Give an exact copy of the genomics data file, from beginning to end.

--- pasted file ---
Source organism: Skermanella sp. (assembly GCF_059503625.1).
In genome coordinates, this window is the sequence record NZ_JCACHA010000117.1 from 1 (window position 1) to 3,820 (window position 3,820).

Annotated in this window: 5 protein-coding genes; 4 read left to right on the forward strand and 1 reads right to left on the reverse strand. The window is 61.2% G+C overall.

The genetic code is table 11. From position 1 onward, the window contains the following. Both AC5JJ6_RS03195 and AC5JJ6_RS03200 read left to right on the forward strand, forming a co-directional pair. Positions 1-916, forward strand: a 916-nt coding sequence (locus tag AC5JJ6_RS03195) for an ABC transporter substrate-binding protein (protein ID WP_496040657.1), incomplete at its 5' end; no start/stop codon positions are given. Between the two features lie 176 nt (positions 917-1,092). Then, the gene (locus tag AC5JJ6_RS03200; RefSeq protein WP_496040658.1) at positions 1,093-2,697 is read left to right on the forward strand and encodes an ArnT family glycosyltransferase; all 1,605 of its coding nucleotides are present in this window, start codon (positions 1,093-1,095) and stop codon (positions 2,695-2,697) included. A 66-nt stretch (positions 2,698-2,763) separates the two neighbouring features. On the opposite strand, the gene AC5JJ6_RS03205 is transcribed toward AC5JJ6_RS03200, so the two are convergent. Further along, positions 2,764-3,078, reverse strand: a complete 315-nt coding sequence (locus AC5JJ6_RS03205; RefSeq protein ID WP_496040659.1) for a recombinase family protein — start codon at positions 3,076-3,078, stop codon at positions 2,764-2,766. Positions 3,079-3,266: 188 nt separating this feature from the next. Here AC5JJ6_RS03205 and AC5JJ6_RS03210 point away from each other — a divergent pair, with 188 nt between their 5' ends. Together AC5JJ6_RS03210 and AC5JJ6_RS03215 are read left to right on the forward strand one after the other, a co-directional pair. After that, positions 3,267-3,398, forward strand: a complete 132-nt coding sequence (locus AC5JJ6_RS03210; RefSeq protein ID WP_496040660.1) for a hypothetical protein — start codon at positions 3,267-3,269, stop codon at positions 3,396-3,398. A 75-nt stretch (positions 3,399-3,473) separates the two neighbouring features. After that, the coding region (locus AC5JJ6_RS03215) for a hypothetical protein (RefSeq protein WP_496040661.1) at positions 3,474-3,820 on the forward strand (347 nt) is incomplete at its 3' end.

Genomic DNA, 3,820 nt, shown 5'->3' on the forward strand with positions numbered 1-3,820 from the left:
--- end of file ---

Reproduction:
Source organism: Skermanella sp. (assembly GCF_059503625.1).
In genome coordinates, this window is the sequence record NZ_JCACHA010000117.1 from 1 (window position 1) to 3,820 (window position 3,820).

Annotated in this window: 5 protein-coding genes; 4 read left to right on the forward strand and 1 reads right to left on the reverse strand. The window is 61.2% G+C overall.

The genetic code is table 11. From position 1 onward, the window contains the following. Both AC5JJ6_RS03195 and AC5JJ6_RS03200 read left to right on the forward strand, forming a co-directional pair. Positions 1-916, forward strand: a 916-nt coding sequence (locus tag AC5JJ6_RS03195) for an ABC transporter substrate-binding protein (protein ID WP_496040657.1), incomplete at its 5' end; no start/stop codon positions are given. Between the two features lie 176 nt (positions 917-1,092). Then, the gene (locus tag AC5JJ6_RS03200; RefSeq protein WP_496040658.1) at positions 1,093-2,697 is read left to right on the forward strand and encodes an ArnT family glycosyltransferase; all 1,605 of its coding nucleotides are present in this window, start codon (positions 1,093-1,095) and stop codon (positions 2,695-2,697) included. A 66-nt stretch (positions 2,698-2,763) separates the two neighbouring features. On the opposite strand, the gene AC5JJ6_RS03205 is transcribed toward AC5JJ6_RS03200, so the two are convergent. Further along, positions 2,764-3,078, reverse strand: a complete 315-nt coding sequence (locus AC5JJ6_RS03205; RefSeq protein ID WP_496040659.1) for a recombinase family protein — start codon at positions 3,076-3,078, stop codon at positions 2,764-2,766. Positions 3,079-3,266: 188 nt separating this feature from the next. Here AC5JJ6_RS03205 and AC5JJ6_RS03210 point away from each other — a divergent pair, with 188 nt between their 5' ends. Together AC5JJ6_RS03210 and AC5JJ6_RS03215 are read left to right on the forward strand one after the other, a co-directional pair. After that, positions 3,267-3,398, forward strand: a complete 132-nt coding sequence (locus AC5JJ6_RS03210; RefSeq protein ID WP_496040660.1) for a hypothetical protein — start codon at positions 3,267-3,269, stop codon at positions 3,396-3,398. A 75-nt stretch (positions 3,399-3,473) separates the two neighbouring features. After that, the coding region (locus AC5JJ6_RS03215) for a hypothetical protein (RefSeq protein WP_496040661.1) at positions 3,474-3,820 on the forward strand (347 nt) is incomplete at its 3' end.

Genomic DNA, 3,820 nt, shown 5'->3' on the forward strand with positions numbered 1-3,820 from the left: